HOLYLAND residents have praised a decision by Queen’s University to cancel classes last week, after a “relatively trouble-free” St Patrick’s Day.

Fears of a “long weekend of partying” did not come to pass as the move by Queen’s saw a large number of students leave the area for the holiday weekend, giving respite to long-suffering residents worried over the potential for rowdy scenes mirroring those in the area back in 2009.

Queen’s and the University of Ulster appeared at odds over the plan to declare the Friday and Monday surrounding St Pat’s weekend as “reading days” in a bid to encourage term-time student residents to leave the Holyland.

Relieved locals say the risky move by Queen’s paid off, and they are calling on the University of Ulster to follow suit next year. However, a UU spokesman said concerns over the “mini-St Pat’s” celebrations last Thursday were justified, with a number of students arrested that evening as they celebrated the holiday early. Four students were among seven people arrested, with the UU planning to discipline three of those, and Queen’s the other.

Speaking to the South Belfast News, Holyland resident Liam Kielty said: “We were content with how it panned out on the day as it was relatively trouble-free, and we would say that the reading day plan worked.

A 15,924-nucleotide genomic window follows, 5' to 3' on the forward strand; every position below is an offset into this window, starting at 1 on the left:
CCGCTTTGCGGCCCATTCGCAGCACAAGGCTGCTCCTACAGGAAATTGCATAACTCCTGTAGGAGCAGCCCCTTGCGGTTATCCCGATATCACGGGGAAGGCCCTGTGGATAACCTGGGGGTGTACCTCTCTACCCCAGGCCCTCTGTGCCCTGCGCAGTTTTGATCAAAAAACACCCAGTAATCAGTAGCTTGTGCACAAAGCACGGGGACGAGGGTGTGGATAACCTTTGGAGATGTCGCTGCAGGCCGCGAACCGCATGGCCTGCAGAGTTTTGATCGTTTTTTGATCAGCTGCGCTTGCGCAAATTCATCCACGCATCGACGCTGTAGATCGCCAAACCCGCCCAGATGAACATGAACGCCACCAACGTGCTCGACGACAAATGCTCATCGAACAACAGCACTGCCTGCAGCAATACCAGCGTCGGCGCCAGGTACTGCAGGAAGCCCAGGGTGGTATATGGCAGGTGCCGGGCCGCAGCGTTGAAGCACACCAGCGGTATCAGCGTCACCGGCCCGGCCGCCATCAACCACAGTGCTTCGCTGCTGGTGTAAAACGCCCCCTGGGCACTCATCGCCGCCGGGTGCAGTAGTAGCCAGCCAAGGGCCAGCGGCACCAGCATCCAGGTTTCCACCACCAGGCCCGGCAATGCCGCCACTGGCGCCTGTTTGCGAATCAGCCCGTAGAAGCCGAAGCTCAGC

“We would now call on the UU to do likewise next year, although we would still like to see both give up to a week off to their students.”

A UU spokesman said the three students arrested last Thursday have been suspended and the university went on to hit out at those bars and clubs who sent reps into the Holyland to encourage weekend drinking.

“We think all partners need to consider how we can prevent the Thursday night from becoming the alternative St Patrick’s night next year and in years to come,” he said. “We also need to consider how we tackle the problem of aggressive drinks promotions aimed at students and other young people in the Holyland and wider university area.”

Meanwhile, a Queen’s spokesperson highlighted the difference between this year’s St Patrick’s Day partying and that of previous years: “With fewer houses occupied in the Holyland, those coming into the area looking for parties and places to congregate were disappointed and did not hang around.”